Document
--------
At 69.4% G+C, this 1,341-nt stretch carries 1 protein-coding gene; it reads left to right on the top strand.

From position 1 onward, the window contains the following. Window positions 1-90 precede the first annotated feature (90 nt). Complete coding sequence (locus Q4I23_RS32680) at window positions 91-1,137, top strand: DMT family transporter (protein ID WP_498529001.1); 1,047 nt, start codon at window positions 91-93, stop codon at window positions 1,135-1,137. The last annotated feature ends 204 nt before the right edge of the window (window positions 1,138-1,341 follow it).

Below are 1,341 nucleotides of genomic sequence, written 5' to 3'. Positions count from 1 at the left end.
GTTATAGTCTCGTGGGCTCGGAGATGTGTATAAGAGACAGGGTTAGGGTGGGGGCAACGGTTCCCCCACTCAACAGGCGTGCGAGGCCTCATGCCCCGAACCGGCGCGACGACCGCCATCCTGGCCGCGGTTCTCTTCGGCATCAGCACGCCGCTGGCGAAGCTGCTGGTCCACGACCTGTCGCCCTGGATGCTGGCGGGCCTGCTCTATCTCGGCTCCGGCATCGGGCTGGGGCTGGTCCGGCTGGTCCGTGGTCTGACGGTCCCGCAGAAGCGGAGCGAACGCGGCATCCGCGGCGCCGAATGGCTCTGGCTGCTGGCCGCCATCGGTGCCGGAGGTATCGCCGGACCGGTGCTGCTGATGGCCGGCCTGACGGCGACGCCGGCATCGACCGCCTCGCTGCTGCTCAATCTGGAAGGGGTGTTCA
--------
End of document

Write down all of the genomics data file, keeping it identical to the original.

At 69.4% G+C, this 1,341-nt stretch carries 1 protein-coding gene; it reads left to right on the top strand.

From position 1 onward, the window contains the following. Window positions 1-90 precede the first annotated feature (90 nt). Complete coding sequence (locus Q4I23_RS32680) at window positions 91-1,137, top strand: DMT family transporter (protein ID WP_498529001.1); 1,047 nt, start codon at window positions 91-93, stop codon at window positions 1,135-1,137. The last annotated feature ends 204 nt before the right edge of the window (window positions 1,138-1,341 follow it).

Below are 1,341 nucleotides of genomic sequence, written 5' to 3'. Positions count from 1 at the left end.
GTTATAGTCTCGTGGGCTCGGAGATGTGTATAAGAGACAGGGTTAGGGTGGGGGCAACGGTTCCCCCACTCAACAGGCGTGCGAGGCCTCATGCCCCGAACCGGCGCGACGACCGCCATCCTGGCCGCGGTTCTCTTCGGCATCAGCACGCCGCTGGCGAAGCTGCTGGTCCACGACCTGTCGCCCTGGATGCTGGCGGGCCTGCTCTATCTCGGCTCCGGCATCGGGCTGGGGCTGGTCCGGCTGGTCCGTGGTCTGACGGTCCCGCAGAAGCGGAGCGAACGCGGCATCCGCGGCGCCGAATGGCTCTGGCTGCTGGCCGCCATCGGTGCCGGAGGTATCGCCGGACCGGTGCTGCTGATGGCCGGCCTGACGGCGACGCCGGCATCGACCGCCTCGCTGCTGCTCAATCTGGAAGGGGTGTTCA